A case management program targeted health improvements among congestive heart failure (CHF) patients and succeeded in cutting readmission rates to half the national average.
- CHF program involved collaboration between Innovation Care Partners, Life Care Centers of America, and Assisted Home Health and Hospice.
- The three organizations worked together to provide consistent CHF health education to patients.
- Their goal was entirely about improving patient care quality.
Close to one in four people with congestive heart failure (CHF) are readmitted to the hospital, — a rate that must be improved. Several healthcare organizations are working together to provide consistent case management and education of CHF patients. Their efforts are successful, quickly resulting in a readmission rate of 12.2% — about half of the average rate.
“The heart failure readmission rate decreased by 50% in the skilled nursing facility [SNF] setting at three settings in the pilot program,” says Karen R. Vanaskie, DNP, MSN, RN, senior network director, care management program at Innovation Care Partners (ICP) in Scottsdale, AZ. ICP is a physician-led clinical integration network and accountable care organization (ACO) that works to reduce healthcare costs through community collaboration.
It took a team of healthcare organizations to successfully reduce CHF readmission rates. One contributor was a skilled nursing facility provider, Life Care Centers of America in Phoenix.
“We made a determination that in order for our patients to get the best outcomes possible, we needed to vet home health agencies to pick partners with similar goals,” says Richard Lasota, RN, CCM, division director of business development for Life Care Centers of America.
Life Care Centers of America decided to work with Assisted Home Health and Hospice in Scottsdale, AZ.
The home health agency started a telehealth program in California a couple of years earlier and followed it up with a telehealth program in Arizona, says Darryl Lerner, Arizona director of business development for Assisted Home Health and Hospice.
“We did a model with three other hospitals in Scottsdale including 68 patients, and only one patient had gone back to the hospital,” Lerner says.
There was an interesting trend that Lerner uncovered: “I noticed that patients who couldn’t go home immediately from the hospital were not sent to a skilled nursing facility when they were discharged because the hospital didn’t want them to come right back,” he says.
“The best programs are born out of necessity,” Lerner adds. “So, this was an opportunity.”
The opportunity brought Lerner and Lasota together to discuss continuity of care and moving patients from the SNF to home with home healthcare.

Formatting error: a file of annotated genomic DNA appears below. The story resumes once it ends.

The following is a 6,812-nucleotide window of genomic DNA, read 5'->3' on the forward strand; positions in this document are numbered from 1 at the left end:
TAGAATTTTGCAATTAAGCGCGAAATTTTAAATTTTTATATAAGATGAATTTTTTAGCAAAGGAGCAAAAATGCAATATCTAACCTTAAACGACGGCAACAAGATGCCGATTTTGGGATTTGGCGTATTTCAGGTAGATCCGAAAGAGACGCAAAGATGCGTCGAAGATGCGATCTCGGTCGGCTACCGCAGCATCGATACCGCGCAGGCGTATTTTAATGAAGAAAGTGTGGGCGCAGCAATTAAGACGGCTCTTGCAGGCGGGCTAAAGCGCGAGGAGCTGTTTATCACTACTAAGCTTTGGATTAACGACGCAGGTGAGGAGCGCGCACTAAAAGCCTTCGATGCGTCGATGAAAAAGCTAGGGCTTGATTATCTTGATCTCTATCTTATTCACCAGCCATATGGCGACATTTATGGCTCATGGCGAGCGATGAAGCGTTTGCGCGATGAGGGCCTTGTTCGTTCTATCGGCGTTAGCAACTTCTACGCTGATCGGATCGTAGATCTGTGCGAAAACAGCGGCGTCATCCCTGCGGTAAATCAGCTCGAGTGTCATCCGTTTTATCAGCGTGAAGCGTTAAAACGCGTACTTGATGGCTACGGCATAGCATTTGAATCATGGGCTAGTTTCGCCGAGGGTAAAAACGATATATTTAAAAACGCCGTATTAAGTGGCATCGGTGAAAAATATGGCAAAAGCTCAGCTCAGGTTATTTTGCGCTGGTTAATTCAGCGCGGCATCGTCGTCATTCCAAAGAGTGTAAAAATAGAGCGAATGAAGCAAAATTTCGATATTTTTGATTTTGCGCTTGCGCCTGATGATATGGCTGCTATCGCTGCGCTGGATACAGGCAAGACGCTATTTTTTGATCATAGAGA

“We compared notes and discovered Life Care had a CHF program, and Assisted Home Health had a CHF program,” Lasota says. “We said, ‘Why not combine efforts and use the same educational material throughout their stay, so it would be consistent?’”
They theorized that a combined focus on educating CHF patients consistently would succeed at helping patients remain healthy outside of the hospital setting. The following is how the collaboration and coordination worked:
• Get all providers on board with CHF education. ICP was ready to assist with the collaboration and care continuity.
“Karen immediately saw its potential and started working with Innovation Care Partners care managers in the hospital, and that’s how the program gained momentum,” Lerner says.
The patient education around CHF was consistent from the hospital setting through the nursing facility and at home with home health. ICP, Life Care Centers, and Assisted Home Health have no financial interest in each other’s businesses.
“The interest we have is in better patient outcomes,” Lasota says. “We’re three companies that are trying to put our heads together with the ultimate goal of getting the hospital, home health, and the skilled nursing facility all on the same educational platforms.”
From the ACO’s perspective, the goal is to break down the silos and start taking care of patients to achieve better outcomes, Vanaskie says.
• Choose best practice educational strategies. The melded CHF program gives patients a manual or diary that includes educational information about their conditions and when to call the doctor or home health agency, as well as blank spaces where patients can record their vital signs, Lasota says.